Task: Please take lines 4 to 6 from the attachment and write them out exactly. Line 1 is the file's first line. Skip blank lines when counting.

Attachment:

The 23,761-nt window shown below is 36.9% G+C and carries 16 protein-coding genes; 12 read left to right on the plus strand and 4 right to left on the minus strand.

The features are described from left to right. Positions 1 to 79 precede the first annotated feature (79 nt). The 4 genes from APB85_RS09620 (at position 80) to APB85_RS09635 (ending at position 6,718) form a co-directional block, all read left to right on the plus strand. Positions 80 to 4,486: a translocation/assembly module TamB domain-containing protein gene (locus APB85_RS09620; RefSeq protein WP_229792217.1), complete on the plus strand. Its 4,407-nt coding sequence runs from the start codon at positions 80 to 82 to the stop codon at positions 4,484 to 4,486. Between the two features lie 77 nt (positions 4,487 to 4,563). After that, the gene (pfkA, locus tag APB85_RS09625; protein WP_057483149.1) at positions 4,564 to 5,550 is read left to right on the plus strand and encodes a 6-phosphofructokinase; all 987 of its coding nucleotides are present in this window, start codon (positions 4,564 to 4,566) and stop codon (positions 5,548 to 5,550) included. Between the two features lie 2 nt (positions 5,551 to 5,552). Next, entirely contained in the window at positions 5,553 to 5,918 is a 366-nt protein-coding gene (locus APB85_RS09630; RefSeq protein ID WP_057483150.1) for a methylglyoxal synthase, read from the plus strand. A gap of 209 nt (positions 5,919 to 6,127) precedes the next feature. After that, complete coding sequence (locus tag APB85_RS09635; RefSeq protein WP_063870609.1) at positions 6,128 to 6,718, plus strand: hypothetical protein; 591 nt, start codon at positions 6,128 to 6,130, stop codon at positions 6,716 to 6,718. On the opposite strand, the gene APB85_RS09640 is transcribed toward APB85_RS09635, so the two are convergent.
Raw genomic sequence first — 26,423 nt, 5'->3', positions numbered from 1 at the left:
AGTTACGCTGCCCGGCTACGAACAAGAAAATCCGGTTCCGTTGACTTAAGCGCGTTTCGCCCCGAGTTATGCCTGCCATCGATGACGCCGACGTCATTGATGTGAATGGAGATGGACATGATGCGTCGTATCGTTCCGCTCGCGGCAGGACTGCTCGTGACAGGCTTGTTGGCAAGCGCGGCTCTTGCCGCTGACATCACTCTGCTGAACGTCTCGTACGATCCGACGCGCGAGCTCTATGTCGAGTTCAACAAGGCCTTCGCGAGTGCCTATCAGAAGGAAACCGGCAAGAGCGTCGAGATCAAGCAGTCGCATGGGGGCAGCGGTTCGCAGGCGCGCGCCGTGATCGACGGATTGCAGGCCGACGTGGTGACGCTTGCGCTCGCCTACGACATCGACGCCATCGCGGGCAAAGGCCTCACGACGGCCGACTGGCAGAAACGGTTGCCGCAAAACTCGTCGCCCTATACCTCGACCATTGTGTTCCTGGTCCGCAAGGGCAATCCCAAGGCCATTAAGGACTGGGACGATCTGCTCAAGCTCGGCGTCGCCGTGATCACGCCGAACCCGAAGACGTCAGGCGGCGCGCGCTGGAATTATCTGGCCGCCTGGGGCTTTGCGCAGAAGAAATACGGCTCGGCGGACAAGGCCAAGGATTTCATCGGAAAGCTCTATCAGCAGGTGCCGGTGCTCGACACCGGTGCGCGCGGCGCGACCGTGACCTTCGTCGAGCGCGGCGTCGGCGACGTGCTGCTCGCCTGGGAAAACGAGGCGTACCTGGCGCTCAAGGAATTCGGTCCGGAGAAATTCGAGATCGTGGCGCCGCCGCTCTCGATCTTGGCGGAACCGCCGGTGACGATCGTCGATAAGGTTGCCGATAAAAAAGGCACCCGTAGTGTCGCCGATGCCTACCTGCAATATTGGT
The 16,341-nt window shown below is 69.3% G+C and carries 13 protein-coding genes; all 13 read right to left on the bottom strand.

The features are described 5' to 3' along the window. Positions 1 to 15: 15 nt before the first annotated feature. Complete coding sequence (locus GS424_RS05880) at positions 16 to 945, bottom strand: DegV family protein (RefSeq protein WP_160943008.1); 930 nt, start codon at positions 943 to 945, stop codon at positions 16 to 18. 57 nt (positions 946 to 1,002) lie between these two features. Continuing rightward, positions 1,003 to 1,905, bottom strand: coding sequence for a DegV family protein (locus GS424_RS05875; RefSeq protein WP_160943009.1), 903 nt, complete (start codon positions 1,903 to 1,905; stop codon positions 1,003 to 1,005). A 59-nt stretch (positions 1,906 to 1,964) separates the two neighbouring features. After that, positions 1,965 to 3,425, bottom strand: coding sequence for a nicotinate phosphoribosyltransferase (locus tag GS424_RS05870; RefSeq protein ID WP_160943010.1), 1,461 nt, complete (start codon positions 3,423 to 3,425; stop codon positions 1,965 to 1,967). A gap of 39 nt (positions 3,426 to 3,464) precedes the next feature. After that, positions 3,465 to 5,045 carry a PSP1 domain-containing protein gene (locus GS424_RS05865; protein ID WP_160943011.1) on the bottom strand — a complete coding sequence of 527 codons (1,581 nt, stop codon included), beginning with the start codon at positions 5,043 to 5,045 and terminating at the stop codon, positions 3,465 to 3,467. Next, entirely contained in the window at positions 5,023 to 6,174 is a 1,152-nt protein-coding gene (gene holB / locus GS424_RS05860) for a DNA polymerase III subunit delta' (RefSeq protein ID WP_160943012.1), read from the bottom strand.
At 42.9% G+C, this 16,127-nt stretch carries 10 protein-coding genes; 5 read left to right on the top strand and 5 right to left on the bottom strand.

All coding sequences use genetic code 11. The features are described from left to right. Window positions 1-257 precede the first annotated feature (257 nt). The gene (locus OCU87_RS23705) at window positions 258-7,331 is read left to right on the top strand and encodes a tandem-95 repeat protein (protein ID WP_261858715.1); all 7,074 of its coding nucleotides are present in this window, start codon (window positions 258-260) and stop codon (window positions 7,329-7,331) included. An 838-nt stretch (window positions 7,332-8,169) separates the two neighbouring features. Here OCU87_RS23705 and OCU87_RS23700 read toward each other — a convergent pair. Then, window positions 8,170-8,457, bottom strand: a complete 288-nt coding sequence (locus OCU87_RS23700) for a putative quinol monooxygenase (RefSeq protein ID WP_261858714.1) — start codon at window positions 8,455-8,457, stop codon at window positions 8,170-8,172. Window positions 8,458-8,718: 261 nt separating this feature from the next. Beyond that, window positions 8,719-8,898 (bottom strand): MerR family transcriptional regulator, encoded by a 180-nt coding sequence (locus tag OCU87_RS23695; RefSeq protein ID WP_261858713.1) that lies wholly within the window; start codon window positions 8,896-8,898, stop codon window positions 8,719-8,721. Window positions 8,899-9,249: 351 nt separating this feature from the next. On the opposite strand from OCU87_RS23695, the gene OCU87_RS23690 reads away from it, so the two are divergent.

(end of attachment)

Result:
AGTTACGCTGCCCGGCTACGAACAAGAAAATCCGGTTCCGTTGACTTAAGCGCGTTTCGCCCCGAGTTATGCCTGCCATCGATGACGCCGACGTCATTGATGTGAATGGAGATGGACATGATGCGTCGTATCGTTCCGCTCGCGGCAGGACTGCTCGTGACAGGCTTGTTGGCAAGCGCGGCTCTTGCCGCTGACATCACTCTGCTGAACGTCTCGTACGATCCGACGCGCGAGCTCTATGTCGAGTTCAACAAGGCCTTCGCGAGTGCCTATCAGAAGGAAACCGGCAAGAGCGTCGAGATCAAGCAGTCGCATGGGGGCAGCGGTTCGCAGGCGCGCGCCGTGATCGACGGATTGCAGGCCGACGTGGTGACGCTTGCGCTCGCCTACGACATCGACGCCATCGCGGGCAAAGGCCTCACGACGGCCGACTGGCAGAAACGGTTGCCGCAAAACTCGTCGCCCTATACCTCGACCATTGTGTTCCTGGTCCGCAAGGGCAATCCCAAGGCCATTAAGGACTGGGACGATCTGCTCAAGCTCGGCGTCGCCGTGATCACGCCGAACCCGAAGACGTCAGGCGGCGCGCGCTGGAATTATCTGGCCGCCTGGGGCTTTGCGCAGAAGAAATACGGCTCGGCGGACAAGGCCAAGGATTTCATCGGAAAGCTCTATCAGCAGGTGCCGGTGCTCGACACCGGTGCGCGCGGCGCGACCGTGACCTTCGTCGAGCGCGGCGTCGGCGACGTGCTGCTCGCCTGGGAAAACGAGGCGTACCTGGCGCTCAAGGAATTCGGTCCGGAGAAATTCGAGATCGTGGCGCCGCCGCTCTCGATCTTGGCGGAACCGCCGGTGACGATCGTCGATAAGGTTGCCGATAAAAAAGGCACCCGTAGTGTCGCCGATGCCTACCTGCAATATTGGT
The 16,341-nt window shown below is 69.3% G+C and carries 13 protein-coding genes; all 13 read right to left on the bottom strand.

The features are described 5' to 3' along the window. Positions 1 to 15: 15 nt before the first annotated feature. Complete coding sequence (locus GS424_RS05880) at positions 16 to 945, bottom strand: DegV family protein (RefSeq protein WP_160943008.1); 930 nt, start codon at positions 943 to 945, stop codon at positions 16 to 18. 57 nt (positions 946 to 1,002) lie between these two features. Continuing rightward, positions 1,003 to 1,905, bottom strand: coding sequence for a DegV family protein (locus GS424_RS05875; RefSeq protein WP_160943009.1), 903 nt, complete (start codon positions 1,903 to 1,905; stop codon positions 1,003 to 1,005). A 59-nt stretch (positions 1,906 to 1,964) separates the two neighbouring features. After that, positions 1,965 to 3,425, bottom strand: coding sequence for a nicotinate phosphoribosyltransferase (locus tag GS424_RS05870; RefSeq protein ID WP_160943010.1), 1,461 nt, complete (start codon positions 3,423 to 3,425; stop codon positions 1,965 to 1,967). A gap of 39 nt (positions 3,426 to 3,464) precedes the next feature. After that, positions 3,465 to 5,045 carry a PSP1 domain-containing protein gene (locus GS424_RS05865; protein ID WP_160943011.1) on the bottom strand — a complete coding sequence of 527 codons (1,581 nt, stop codon included), beginning with the start codon at positions 5,043 to 5,045 and terminating at the stop codon, positions 3,465 to 3,467. Next, entirely contained in the window at positions 5,023 to 6,174 is a 1,152-nt protein-coding gene (gene holB / locus GS424_RS05860) for a DNA polymerase III subunit delta' (RefSeq protein ID WP_160943012.1), read from the bottom strand.